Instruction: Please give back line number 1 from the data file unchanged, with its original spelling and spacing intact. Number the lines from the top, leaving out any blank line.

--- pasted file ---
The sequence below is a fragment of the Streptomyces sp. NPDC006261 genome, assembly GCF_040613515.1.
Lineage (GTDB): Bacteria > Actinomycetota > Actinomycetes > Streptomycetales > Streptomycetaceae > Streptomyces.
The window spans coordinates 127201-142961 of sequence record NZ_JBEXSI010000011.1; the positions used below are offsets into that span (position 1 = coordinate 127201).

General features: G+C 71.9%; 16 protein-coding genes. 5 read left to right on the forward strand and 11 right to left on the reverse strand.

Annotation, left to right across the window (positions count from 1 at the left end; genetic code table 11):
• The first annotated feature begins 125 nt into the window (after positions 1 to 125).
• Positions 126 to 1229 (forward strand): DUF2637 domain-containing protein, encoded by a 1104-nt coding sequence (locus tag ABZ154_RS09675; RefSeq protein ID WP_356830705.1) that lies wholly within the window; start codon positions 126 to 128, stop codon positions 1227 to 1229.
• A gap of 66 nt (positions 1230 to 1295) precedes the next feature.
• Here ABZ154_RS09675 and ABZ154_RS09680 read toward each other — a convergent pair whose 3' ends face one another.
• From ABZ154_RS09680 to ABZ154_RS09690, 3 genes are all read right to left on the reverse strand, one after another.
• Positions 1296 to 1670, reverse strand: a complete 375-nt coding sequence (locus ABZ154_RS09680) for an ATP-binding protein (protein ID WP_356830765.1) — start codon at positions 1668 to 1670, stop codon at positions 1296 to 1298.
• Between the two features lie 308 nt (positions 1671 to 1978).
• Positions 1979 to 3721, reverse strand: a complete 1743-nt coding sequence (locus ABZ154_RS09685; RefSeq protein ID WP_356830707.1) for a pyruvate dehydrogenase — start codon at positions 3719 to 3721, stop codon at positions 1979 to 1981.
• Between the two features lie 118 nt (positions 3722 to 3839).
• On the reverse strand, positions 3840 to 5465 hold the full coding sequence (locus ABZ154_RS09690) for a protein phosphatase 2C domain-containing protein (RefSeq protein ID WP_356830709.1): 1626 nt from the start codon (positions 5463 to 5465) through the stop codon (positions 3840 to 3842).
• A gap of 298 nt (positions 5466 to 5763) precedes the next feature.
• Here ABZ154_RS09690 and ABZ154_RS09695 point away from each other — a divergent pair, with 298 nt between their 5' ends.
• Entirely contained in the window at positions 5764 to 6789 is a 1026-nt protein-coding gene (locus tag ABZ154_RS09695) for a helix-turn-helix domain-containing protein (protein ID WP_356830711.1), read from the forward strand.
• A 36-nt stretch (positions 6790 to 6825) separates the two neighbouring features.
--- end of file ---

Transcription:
The sequence below is a fragment of the Streptomyces sp. NPDC006261 genome, assembly GCF_040613515.1.